The drop in applications to European language programmes at UK universities will not have come as a great shock to anybody teaching languages. For at least the past 15 years, the number of students applying for modern language degrees has been in decline.
More than a third of UK universities have given up teaching European language degrees. This decline has in turn led to a severe shortage of language skills among the British workforce, with serious consequences for British trade and business.
Data released by the Higher Education Statistics Agency shows that there were 92,795 full-time language students across all degree levels in 2012-13. This was down from 96,785 in 2011-12. Languages are now the choice of just 6% of first time degree students.
The reasons are not hard to find. The rise of English as a global language has led to a widespread belief that there is little point in learning other languages since “everybody else speaks English anyway”. Students and their parents often feel that it would be a waste of time studying a language, as they are never likely to need it.
Languages are perceived as “difficult” subjects, and students are often discouraged from taking them, for fear they will stand less chance of obtaining good grades than with subjects perceived as easier.
Languages are not seen as “vocational”, and students often think that the only career paths after a degree in modern languages are teaching or translating. The attitudes of successive governments towards languages in schools have not helped.
Making language learning compulsory
In 2004, the Labour government removed the requirement for students to take a language GCSE, leading to an immediate and sustained decline in numbers.
The current government claims to be encouraging language take-up in schools, by including a foreign language in the EBacc, and introducing compulsory language teaching in primary schools from September 2014. But it remains to be seen whether or not this will lead to a reversal of the decline in applications to university language programmes.
Those university language departments that have managed to remain open have often had to adapt what they offer in order to attract students. It is increasingly common for students to prefer a joint or combined programme, in which language is studied alongside something perceived as more vocational, such as business studies, economics or a social science.
Programmes with translation and interpreting are also more common than they were 15 years ago. Academics in language departments have often had to reinvent themselves, moving into areas of research perceived as more useful.
Language skills in high demand
The fact that the rest of the world speaks English means the average monolingual Brit is at a distinct disadvantage, since our competitors all speak our language and often one more in addition to their own.
For those students who do take up the challenge of language studies, however, the future is far from gloomy. Students and academics alike are aware of the evidence of the UK’s growing deficit in foreign language skills, when global demand for them is growing.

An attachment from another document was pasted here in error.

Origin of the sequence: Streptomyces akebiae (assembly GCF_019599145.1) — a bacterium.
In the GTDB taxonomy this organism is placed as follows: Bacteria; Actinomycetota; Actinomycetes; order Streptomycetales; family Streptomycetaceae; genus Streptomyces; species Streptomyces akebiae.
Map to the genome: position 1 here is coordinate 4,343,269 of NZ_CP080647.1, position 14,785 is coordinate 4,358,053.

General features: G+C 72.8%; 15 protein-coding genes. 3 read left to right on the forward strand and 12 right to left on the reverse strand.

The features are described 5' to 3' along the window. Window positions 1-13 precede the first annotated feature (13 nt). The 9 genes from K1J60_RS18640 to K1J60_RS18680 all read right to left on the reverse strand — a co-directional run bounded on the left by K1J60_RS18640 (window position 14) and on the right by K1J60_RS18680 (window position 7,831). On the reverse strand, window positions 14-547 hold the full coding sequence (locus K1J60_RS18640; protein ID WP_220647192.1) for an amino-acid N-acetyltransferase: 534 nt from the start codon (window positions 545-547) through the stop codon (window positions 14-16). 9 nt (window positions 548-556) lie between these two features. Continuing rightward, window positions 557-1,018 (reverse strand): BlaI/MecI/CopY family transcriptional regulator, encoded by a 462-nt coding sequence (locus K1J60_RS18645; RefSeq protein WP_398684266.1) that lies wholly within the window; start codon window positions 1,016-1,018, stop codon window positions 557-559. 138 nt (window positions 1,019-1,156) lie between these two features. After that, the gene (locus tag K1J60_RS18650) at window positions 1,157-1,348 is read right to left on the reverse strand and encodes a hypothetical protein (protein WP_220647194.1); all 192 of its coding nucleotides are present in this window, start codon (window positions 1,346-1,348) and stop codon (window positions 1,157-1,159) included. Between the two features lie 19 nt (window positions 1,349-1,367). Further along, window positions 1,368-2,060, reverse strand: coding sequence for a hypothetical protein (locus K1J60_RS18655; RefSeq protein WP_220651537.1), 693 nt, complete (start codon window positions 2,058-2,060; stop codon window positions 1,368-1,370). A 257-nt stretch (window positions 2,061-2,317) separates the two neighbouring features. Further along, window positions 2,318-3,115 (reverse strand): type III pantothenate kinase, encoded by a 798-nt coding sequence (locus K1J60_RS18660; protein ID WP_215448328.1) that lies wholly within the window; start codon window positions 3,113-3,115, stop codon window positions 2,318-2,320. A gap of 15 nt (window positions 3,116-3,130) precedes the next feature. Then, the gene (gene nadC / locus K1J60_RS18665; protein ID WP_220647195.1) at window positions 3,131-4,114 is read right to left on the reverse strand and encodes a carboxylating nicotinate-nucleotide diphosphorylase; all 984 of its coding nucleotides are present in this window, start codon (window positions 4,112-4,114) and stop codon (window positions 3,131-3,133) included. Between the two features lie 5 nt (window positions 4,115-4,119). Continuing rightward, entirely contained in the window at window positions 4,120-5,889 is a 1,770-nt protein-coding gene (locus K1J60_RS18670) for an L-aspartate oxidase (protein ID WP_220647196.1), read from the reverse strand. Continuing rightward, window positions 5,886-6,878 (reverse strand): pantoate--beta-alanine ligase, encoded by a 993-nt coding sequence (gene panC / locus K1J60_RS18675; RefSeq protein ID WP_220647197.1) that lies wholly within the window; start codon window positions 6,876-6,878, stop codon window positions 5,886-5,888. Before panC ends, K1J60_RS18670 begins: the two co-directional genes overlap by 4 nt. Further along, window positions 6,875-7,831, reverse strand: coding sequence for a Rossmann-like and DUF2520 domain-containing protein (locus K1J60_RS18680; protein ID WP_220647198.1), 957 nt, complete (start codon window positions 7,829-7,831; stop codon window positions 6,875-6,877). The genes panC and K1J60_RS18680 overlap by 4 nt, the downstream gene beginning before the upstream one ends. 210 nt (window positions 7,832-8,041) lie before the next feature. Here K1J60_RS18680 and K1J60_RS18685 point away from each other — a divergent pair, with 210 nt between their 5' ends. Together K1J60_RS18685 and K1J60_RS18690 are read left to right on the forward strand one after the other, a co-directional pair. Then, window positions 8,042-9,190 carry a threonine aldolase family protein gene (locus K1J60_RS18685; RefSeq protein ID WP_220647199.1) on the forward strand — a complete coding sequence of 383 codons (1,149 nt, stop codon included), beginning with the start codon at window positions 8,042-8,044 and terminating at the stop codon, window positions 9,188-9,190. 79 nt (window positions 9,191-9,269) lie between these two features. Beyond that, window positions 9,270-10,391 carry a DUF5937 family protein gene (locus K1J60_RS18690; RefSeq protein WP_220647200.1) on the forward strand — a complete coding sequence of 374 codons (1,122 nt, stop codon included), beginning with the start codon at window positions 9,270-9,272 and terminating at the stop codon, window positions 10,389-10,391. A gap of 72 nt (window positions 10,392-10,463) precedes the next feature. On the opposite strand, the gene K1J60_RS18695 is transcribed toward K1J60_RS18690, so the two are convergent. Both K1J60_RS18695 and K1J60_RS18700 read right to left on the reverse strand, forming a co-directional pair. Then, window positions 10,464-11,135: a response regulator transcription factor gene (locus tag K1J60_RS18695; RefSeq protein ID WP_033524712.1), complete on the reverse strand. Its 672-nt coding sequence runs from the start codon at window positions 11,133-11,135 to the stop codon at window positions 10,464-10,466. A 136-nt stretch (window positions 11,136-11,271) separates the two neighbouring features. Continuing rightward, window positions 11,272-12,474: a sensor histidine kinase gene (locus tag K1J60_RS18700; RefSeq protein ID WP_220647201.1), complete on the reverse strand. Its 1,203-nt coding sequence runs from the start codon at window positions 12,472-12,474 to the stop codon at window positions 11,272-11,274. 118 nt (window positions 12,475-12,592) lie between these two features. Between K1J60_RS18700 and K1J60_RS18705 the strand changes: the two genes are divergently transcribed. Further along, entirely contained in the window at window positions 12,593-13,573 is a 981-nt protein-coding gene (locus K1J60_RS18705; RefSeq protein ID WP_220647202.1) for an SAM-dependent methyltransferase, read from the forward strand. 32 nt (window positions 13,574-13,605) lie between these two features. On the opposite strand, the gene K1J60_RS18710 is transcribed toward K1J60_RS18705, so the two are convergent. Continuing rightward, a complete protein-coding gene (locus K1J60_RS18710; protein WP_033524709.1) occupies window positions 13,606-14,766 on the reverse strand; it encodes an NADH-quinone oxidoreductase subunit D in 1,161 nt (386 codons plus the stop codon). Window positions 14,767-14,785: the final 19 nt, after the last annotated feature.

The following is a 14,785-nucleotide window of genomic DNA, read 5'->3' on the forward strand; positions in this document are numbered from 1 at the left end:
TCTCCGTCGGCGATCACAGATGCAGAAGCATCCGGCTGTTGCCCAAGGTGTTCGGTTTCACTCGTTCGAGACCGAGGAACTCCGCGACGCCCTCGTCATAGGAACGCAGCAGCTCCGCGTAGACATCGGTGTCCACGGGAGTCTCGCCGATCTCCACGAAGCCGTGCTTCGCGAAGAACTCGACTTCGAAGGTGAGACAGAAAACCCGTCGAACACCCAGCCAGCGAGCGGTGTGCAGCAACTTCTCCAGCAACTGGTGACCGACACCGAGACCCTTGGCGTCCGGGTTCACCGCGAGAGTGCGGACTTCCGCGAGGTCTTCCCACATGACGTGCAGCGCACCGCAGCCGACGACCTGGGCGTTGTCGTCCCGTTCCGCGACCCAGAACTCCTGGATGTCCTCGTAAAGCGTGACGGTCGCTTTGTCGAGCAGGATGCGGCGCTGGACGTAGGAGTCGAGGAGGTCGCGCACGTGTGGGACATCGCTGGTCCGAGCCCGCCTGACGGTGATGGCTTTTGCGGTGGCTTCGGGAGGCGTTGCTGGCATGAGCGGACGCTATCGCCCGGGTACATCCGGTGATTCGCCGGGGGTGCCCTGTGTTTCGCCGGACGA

A 2013 report published by the British Academy highlighted the urgent need for language skills at all levels of the workforce, and called on the government and schools, to act in order to improve the supply of linguistically-competent graduates needed.
This message was echoed by an education and skills survey published by the Confederation of British Industry and Pearson. It reported that seven in ten businesses value foreign language skills among their employees.
Another factsheet by the British Chamber of Commerce (BCC) said the shortage of language skills was undermining UK export performance. The BCC called for foreign languages to be re-established as core subjects within the national curriculum and in workplace training.
The shortage of language graduates, and the need for them in business, could help explain why they came in sixth place in a list of high earners compiled by the Office for National Statistics. Language graduates were behind maths and computer science, but ahead of social sciences, law, business and finance.
An important factor to bear in mind when thinking about these recent reports, is that language graduates do not “just” have language skills. Studying a language at an advanced level also means studying the associated culture, either through literature, or through “area studies” – history, politics, culture and society – of the country or countries where the language is spoken.
It means spending a period of time, typically an academic year, in one of those countries, improving language skills, but also developing intercultural communication skills and life skills. Language graduates are therefore likely to have not only a particular insight into the culture of the language they have studied, but in a more general way, to be sensitive to cultural difference, and better able to adapt to different situations.
Learning a foreign language to a high level is challenging, but the rewards are great, in terms of job prospects and, perhaps equally importantly, in terms of personal achievement and satisfaction. We can only hope that the current government’s policies really will succeed in conveying that message to young people.
Dawn Marley is affiliated with University of Surrey Senior Lecturer in French